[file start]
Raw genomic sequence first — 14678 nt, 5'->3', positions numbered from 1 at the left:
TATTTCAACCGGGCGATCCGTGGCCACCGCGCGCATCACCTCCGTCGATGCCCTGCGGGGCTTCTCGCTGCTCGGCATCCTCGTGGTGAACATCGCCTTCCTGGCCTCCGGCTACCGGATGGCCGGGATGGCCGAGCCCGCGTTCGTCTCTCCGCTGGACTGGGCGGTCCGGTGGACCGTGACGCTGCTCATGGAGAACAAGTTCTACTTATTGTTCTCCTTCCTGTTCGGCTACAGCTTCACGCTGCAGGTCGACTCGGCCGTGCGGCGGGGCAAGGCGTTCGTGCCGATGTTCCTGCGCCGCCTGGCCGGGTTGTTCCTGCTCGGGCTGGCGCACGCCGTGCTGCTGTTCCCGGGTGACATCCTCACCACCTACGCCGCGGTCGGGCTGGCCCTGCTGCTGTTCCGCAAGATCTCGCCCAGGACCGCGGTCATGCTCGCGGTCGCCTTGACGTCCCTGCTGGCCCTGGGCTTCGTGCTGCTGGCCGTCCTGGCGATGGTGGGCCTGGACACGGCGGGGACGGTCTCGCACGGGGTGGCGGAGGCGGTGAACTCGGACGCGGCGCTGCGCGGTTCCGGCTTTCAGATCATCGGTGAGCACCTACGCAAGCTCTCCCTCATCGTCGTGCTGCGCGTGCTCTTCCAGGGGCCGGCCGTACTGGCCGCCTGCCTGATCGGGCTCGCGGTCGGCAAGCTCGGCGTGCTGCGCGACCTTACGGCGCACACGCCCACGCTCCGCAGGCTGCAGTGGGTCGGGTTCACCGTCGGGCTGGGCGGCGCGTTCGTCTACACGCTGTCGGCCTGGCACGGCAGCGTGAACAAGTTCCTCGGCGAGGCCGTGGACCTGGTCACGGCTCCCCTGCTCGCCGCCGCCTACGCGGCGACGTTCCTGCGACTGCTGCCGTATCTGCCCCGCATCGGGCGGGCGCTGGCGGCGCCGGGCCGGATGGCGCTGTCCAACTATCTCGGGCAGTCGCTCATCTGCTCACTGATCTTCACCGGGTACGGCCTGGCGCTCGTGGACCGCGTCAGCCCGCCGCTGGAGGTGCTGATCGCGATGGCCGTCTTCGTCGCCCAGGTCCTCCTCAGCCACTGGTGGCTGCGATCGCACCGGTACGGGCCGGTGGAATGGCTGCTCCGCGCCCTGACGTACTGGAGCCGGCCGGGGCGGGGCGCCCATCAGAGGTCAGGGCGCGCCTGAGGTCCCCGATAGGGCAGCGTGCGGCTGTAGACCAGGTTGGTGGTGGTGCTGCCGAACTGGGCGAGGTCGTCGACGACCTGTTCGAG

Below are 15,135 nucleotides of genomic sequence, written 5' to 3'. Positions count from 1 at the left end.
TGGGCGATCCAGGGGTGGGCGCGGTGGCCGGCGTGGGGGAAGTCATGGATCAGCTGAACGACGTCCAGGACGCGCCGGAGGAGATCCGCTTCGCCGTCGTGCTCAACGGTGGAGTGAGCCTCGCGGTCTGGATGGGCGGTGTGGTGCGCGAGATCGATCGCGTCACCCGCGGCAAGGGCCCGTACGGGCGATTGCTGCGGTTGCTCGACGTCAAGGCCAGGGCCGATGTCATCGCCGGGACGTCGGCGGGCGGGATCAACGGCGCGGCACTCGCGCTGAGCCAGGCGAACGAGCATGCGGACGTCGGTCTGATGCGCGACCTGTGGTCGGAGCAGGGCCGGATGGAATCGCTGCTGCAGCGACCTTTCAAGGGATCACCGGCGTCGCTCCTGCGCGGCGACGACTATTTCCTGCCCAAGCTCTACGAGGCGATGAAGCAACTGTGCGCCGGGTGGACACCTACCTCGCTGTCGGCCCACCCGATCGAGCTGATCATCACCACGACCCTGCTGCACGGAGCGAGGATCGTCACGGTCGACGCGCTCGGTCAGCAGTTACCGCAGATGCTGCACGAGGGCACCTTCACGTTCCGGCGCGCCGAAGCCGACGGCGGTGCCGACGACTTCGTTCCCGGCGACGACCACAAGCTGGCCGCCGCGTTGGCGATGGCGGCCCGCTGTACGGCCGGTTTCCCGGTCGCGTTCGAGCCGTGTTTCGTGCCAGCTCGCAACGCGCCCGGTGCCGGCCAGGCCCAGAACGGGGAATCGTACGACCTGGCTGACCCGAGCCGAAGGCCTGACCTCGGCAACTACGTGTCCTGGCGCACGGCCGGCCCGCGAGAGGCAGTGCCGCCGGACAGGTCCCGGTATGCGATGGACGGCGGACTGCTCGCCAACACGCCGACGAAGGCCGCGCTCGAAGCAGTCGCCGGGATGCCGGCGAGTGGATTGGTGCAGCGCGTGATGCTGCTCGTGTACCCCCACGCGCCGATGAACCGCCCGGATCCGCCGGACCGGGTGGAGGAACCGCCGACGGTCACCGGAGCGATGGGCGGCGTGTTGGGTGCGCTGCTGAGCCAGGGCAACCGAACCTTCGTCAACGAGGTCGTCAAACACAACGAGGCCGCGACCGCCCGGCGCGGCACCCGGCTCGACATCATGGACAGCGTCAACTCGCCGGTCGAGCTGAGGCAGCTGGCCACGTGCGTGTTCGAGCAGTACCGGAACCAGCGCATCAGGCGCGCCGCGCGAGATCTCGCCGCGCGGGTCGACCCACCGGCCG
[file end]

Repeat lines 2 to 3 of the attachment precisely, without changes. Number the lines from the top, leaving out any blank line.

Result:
TATTTCAACCGGGCGATCCGTGGCCACCGCGCGCATCACCTCCGTCGATGCCCTGCGGGGCTTCTCGCTGCTCGGCATCCTCGTGGTGAACATCGCCTTCCTGGCCTCCGGCTACCGGATGGCCGGGATGGCCGAGCCCGCGTTCGTCTCTCCGCTGGACTGGGCGGTCCGGTGGACCGTGACGCTGCTCATGGAGAACAAGTTCTACTTATTGTTCTCCTTCCTGTTCGGCTACAGCTTCACGCTGCAGGTCGACTCGGCCGTGCGGCGGGGCAAGGCGTTCGTGCCGATGTTCCTGCGCCGCCTGGCCGGGTTGTTCCTGCTCGGGCTGGCGCACGCCGTGCTGCTGTTCCCGGGTGACATCCTCACCACCTACGCCGCGGTCGGGCTGGCCCTGCTGCTGTTCCGCAAGATCTCGCCCAGGACCGCGGTCATGCTCGCGGTCGCCTTGACGTCCCTGCTGGCCCTGGGCTTCGTGCTGCTGGCCGTCCTGGCGATGGTGGGCCTGGACACGGCGGGGACGGTCTCGCACGGGGTGGCGGAGGCGGTGAACTCGGACGCGGCGCTGCGCGGTTCCGGCTTTCAGATCATCGGTGAGCACCTACGCAAGCTCTCCCTCATCGTCGTGCTGCGCGTGCTCTTCCAGGGGCCGGCCGTACTGGCCGCCTGCCTGATCGGGCTCGCGGTCGGCAAGCTCGGCGTGCTGCGCGACCTTACGGCGCACACGCCCACGCTCCGCAGGCTGCAGTGGGTCGGGTTCACCGTCGGGCTGGGCGGCGCGTTCGTCTACACGCTGTCGGCCTGGCACGGCAGCGTGAACAAGTTCCTCGGCGAGGCCGTGGACCTGGTCACGGCTCCCCTGCTCGCCGCCGCCTACGCGGCGACGTTCCTGCGACTGCTGCCGTATCTGCCCCGCATCGGGCGGGCGCTGGCGGCGCCGGGCCGGATGGCGCTGTCCAACTATCTCGGGCAGTCGCTCATCTGCTCACTGATCTTCACCGGGTACGGCCTGGCGCTCGTGGACCGCGTCAGCCCGCCGCTGGAGGTGCTGATCGCGATGGCCGTCTTCGTCGCCCAGGTCCTCCTCAGCCACTGGTGGCTGCGATCGCACCGGTACGGGCCGGTGGAATGGCTGCTCCGCGCCCTGACGTACTGGAGCCGGCCGGGGCGGGGCGCCCATCAGAGGTCAGGGCGCGCCTGAGGTCCCCGATAGGGCAGCGTGCGGCTGTAGACCAGGTTGGTGGTGGTGCTGCCGAACTGGGCGAGGTCGTCGACGACCTGTTCGAG

Below are 15,135 nucleotides of genomic sequence, written 5' to 3'. Positions count from 1 at the left end.